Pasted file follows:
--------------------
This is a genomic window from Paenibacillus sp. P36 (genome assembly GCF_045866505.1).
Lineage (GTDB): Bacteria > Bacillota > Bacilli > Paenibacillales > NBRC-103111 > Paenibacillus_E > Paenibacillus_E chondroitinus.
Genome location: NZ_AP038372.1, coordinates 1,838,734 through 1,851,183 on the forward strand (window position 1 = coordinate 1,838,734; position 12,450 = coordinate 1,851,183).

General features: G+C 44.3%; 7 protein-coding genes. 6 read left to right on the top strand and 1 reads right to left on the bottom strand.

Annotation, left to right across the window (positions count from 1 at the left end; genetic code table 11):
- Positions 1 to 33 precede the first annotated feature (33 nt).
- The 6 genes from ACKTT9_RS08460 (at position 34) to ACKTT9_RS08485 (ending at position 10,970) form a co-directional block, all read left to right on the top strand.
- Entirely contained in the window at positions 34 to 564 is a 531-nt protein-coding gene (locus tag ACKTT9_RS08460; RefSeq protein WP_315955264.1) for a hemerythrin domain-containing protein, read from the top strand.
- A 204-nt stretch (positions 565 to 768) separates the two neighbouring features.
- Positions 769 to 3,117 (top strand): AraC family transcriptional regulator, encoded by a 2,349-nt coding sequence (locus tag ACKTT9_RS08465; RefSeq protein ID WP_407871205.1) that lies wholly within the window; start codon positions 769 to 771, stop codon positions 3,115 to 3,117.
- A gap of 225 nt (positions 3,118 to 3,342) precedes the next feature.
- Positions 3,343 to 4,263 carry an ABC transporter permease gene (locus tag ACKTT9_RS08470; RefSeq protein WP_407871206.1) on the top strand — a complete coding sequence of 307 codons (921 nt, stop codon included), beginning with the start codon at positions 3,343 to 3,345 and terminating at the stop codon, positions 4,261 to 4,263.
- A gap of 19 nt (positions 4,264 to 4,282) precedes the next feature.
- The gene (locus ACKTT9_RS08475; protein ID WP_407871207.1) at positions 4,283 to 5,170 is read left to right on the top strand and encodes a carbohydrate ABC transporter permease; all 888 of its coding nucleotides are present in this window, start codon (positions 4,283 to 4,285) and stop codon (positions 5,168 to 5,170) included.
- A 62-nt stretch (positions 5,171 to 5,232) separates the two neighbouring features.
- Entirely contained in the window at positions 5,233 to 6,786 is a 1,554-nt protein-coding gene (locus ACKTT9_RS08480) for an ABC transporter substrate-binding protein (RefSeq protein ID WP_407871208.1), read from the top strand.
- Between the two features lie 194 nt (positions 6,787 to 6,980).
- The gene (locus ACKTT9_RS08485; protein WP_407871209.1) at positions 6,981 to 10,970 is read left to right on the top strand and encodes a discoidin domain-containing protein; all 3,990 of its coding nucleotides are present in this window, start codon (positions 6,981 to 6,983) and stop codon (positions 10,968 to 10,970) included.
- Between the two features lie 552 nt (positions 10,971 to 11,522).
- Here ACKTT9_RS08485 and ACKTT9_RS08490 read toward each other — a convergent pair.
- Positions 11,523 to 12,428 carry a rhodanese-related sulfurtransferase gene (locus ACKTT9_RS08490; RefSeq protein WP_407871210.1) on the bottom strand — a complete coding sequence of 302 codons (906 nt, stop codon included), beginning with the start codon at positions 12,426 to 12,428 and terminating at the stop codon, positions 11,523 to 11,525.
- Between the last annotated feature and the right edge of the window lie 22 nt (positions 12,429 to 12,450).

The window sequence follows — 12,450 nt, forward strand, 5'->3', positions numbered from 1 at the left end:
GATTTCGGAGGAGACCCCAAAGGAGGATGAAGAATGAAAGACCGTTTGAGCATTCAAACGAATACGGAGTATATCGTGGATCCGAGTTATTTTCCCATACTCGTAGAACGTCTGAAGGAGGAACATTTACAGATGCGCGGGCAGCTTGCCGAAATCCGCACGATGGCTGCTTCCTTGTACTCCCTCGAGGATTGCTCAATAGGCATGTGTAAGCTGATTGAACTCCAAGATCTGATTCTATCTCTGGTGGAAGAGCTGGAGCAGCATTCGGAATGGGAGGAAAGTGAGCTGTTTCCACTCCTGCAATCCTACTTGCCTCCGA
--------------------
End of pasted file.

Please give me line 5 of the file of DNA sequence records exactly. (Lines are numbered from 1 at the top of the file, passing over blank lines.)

Annotation, left to right across the window (positions count from 1 at the left end; genetic code table 11):